Middlesex by Jeffrey Eugenides
The Old Man and the Sea by Ernest Hemingway
The Road by Cormac McCarthy
The Shipping News by E. Annie Proulx
The Stories of John Cheever by John Cheever
A Thousand Acres by Jane Smiley
To Kill a Mockingbird by Harper Lee
A Visit from the Goon Squad by Jennifer Egan

2012:
The Amazing Adventures of Kavalier & Clay by Michael Chabon (February)
Andersonville by MacKinlay Kantor (October)
Breathing Lessons by Anne Tyler (June)
Collected Stories by Katherine Anne Porter (September)
The Magnificent Ambersons by Booth Tarkington (November)
Olive Kitteridge by Elizabeth Strout (June)
Rabbit at Rest by John Updike (December)
Rabbit is Rich by John Updike (December)

I should have 35 Pulitzers by the end of the year, if I can stick with my 2012 reading plan :D
Jan 19, 2012 10:13PM

6022 I read this last year and I didn't have trouble with the shifting narrative, mostly because I am drawn to such a way of storytelling. I think this is what a real "lyric page-turner" is.

Notable characters for me are Luke, that kid, and Alice, the mad woman. Have you ever wondered why the novel is given this title, The Known World? I think the answer will surface at the end of the novel.
Jan 19, 2012 08:38PM

6022 Thanks Leslie. And you couldn't have done a better job in enunciating the thoughts that are just there swimming inside my head.

I'll try my best to recollect the things that Edward Jones said about The Known World and post it at the corresponding thread.
Jan 19, 2012 07:38PM

6022 Thanks Jeanne! Yes, they talked a lot about their respective Pulitzer-winning works. They came here (Manila, Philippines) during the Manila International Lit Fest.

Junot Diaz, a real talker, focused mostly on the power of footnotes at Oscar Wao. Edward Jones talked about the simple wonder of storytelling. Of the two, Diaz is more popular, evident with the number of attendees. And because there were less attendees at Jones's talk, I had more time to chat with him about The Known World. I was even seated right beside him while we were all waiting for the book talk to formally start. I wish I had the gall to strike a conversation with him, but I was too intimidated to do so.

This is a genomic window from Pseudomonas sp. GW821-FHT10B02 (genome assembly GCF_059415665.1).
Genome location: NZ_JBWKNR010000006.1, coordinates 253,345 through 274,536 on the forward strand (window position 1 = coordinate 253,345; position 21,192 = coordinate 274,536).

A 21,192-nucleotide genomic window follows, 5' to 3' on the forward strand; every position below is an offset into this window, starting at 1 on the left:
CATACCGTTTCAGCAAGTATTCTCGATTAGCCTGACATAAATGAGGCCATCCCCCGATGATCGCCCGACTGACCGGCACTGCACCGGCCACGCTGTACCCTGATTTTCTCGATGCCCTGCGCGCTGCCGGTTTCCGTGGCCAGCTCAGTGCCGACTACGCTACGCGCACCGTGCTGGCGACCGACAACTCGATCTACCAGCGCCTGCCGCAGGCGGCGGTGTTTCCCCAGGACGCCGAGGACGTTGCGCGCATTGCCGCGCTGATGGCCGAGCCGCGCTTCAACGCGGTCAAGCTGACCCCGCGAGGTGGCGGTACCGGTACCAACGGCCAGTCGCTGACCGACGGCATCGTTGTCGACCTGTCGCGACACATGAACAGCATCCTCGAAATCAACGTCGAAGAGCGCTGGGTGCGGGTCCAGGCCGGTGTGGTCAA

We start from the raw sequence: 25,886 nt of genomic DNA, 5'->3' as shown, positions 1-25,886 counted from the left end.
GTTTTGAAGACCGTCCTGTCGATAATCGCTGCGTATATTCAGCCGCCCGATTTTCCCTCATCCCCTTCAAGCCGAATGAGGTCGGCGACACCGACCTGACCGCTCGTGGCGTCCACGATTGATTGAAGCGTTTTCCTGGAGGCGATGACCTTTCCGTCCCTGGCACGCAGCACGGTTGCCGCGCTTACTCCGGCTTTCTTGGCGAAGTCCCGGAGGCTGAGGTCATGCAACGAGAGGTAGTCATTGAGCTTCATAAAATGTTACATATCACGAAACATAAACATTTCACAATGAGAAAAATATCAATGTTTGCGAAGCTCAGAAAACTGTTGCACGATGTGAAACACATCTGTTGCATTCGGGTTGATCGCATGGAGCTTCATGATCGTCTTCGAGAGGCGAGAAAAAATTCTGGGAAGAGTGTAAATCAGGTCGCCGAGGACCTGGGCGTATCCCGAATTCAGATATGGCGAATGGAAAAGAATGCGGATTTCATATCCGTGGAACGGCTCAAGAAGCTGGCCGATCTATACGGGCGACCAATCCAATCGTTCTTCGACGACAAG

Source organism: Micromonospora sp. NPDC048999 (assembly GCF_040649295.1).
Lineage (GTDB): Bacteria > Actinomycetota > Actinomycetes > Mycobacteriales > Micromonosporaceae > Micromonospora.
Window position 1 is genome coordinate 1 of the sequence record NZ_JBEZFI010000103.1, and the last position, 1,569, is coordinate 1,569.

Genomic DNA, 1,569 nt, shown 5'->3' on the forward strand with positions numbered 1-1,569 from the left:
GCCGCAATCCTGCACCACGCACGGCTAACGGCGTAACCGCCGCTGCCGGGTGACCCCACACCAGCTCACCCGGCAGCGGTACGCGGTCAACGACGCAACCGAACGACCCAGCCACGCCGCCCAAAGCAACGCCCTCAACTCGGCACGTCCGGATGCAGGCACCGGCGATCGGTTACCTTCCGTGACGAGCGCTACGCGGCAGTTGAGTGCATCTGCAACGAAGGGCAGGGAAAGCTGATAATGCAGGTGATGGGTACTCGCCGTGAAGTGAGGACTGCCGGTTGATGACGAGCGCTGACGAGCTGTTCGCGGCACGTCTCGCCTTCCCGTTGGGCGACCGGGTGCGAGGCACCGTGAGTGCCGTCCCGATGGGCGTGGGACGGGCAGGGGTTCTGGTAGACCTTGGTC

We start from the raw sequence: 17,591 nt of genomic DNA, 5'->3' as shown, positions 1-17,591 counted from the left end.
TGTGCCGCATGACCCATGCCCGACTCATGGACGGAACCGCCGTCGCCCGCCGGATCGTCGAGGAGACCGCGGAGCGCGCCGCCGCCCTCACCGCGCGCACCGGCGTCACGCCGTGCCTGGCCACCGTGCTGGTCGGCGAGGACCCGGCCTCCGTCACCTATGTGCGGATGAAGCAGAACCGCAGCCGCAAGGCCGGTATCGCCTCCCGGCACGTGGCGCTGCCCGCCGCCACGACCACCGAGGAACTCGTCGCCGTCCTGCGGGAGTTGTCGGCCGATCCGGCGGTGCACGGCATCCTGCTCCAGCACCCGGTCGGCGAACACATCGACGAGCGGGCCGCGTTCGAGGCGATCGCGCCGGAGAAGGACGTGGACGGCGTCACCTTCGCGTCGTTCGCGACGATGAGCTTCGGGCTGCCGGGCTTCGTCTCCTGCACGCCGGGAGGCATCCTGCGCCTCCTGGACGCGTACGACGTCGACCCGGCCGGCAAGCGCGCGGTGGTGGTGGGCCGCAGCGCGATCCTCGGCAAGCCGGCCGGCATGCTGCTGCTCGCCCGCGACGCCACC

Jan 19, 2012 06:03PM

6022 Hi Jeanne. The first book that came to mind is The Bridge of San Luis Rey. It's one of my favorite reads last year. Other favorites and memorable reads are The Road, Gilead, The Hours, Interpreter of Maladies, The Stories of John Cheever, and Gone with the Wind.

And oh, I also had the opportunity to meet Junot Diaz (The Brief Wondrous Life of Oscar Wao) and Edward P. Jones (The Known World), and have my books signed. That's a big deal for me because rarely do such writers visit my country (Philippines).
Jan 18, 2012 10:56PM

6022 Leslie wrote: "...and we began to probe into why it is that we're even drawn to reading these books. What need do the Pulitzers meet in our lives?"

Hi, I'm new here, so I might as well introduce myself by answering the question above.

I am Angus, and I am drawn to the Pulitzers, and to most awards for this matter, because it gives me a feeling that they are really worth one's time. I don't think an award-giving body would just select a book on a whim and put its reputation at stake. They follow a selection process, so there's a lot of mental and literary exercise involved just to get a book cover stamped with "Winner of the Pulitzer Prize."

I am a slow reader, so I try to make sure that the books that I read are good. I am not an escapist so I don't really have a hard time reading the Pulitzers. I am not saying that I truly understand each of them. In fact, I don't even get some of them, but I still like them. Well, there are a few exceptions, but there are more hits than misses.

Here's my Pulitzer progress:
Read: 26
Currently reading: 1
To read this year: 8
To read in the future: I haven't counted them yet